The bike route traveled through the houses of Fort Hancock and the current Coast Guard station (though the latter part is gated off). During normal times, there’s more to see at Fort Hancock, but Covid had all interior access blocked off. It’s still cool to see the somewhat modern fort exterior.
Upon reaching the barracks and other facilities, the bike trail through Sandy Hook got a little confusing. There was no longer a clear bike trail, but there were a lot of roads in different directions. Fortunately, it all went around in circles — it’s not like this narrow piece of land is so big that you can get lost.
Past the barracks of Fort Hancock, I came to the dilapidated batteries that are off limits to visitors due to safety concerns (and possibly contamination from munitions as there is a history of the military using uranium munitions in NJ). And while tourists aren’t allowed inside the gated area, sometimes wildlife gets in.
At the northern end of Sandy Hook, I would have liked to go farther, but the trail turned to deep sand and even pushing my bike through was a chore. I turned down another sandy path and was welcomed by a lookout tower that provided a great view toward Staten Island and Bayonne.
Along the ride back south, I detoured along the eastern side through the Proving Grounds, where visitors can see what remains of structures used to test military weapons like cannons and missiles. It’s cool to see these sites, but not all the signs are readable (some are faded or covered in graffiti), so it would be helpful to know a bit more before visiting.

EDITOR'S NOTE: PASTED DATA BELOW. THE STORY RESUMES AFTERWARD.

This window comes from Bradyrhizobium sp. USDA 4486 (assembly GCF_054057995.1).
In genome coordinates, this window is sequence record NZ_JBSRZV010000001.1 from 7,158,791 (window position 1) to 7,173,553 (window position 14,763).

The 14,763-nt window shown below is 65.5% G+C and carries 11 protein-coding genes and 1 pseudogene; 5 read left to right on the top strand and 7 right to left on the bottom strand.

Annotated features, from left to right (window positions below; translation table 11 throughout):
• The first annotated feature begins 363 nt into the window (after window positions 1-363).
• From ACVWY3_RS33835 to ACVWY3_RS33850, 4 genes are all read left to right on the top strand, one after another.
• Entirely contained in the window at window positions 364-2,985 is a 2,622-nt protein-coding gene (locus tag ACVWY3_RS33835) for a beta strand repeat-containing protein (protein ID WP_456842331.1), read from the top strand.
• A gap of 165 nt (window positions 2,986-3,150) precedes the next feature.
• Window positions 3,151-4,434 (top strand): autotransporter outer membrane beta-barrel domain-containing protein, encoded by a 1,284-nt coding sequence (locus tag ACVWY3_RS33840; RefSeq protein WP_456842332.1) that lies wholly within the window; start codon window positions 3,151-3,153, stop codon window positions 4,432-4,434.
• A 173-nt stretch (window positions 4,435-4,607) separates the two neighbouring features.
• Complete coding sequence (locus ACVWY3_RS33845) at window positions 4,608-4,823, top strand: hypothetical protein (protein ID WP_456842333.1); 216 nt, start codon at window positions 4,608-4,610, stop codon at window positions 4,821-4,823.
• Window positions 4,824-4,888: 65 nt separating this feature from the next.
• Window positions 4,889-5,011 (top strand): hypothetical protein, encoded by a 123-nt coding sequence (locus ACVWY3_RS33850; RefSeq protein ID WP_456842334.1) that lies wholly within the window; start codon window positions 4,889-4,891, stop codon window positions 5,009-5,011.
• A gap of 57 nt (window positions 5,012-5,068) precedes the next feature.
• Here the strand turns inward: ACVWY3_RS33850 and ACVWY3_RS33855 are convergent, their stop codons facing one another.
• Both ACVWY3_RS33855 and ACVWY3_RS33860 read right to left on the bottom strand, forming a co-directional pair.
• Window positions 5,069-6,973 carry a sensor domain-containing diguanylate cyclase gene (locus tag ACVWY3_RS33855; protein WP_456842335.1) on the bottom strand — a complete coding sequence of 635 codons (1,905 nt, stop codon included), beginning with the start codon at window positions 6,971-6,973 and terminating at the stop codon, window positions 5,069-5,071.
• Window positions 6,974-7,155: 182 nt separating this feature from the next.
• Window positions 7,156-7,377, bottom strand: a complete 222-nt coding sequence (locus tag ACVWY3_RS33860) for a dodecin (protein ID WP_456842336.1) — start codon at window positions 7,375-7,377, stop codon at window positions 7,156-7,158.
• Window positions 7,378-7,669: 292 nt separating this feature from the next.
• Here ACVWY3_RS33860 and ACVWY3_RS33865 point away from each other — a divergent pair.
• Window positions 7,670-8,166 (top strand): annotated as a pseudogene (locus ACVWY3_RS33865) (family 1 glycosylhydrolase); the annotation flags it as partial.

The only part of Sandy Hook that I missed out on was Gunnison Beach, which is the only clothing optional beach in New Jersey. I also was not able to enter the Sandy Hook Lighthouse for obvious reasons due to the pandemic. It would’ve been great to see inside that 18th-century lighthouse, which is the oldest in the US, but I’ll have to wait for another trip.
Overall, it was a great day out on my bike. As a mental health day from my company, it worked out well — being out on a bike in nature was relaxing and freeing. It also helped to see something new in my home state.
On the way out of Gateway National Recreation Area just after noon, the line of cars to get in was backed up for miles, and I was thankful I had arrived early. I decided to stop in nearby Atlantic Highlands for lunch, but none of the restaurants had outdoor seating. When I got to Carton Brewing, I was told that the town hadn’t implemented a plan to allow restaurants to have outdoor seating. I picked up a couple beers to bring home and waited until I arrived back in Jersey City to enjoy lunch.
I was disappointed that Carton didn’t have any porters or stouts available, but they did have Dune Fruit, a very nice light sour beer made with prickly pear, which grows wild in the area. I highly recommend this beer for next summer.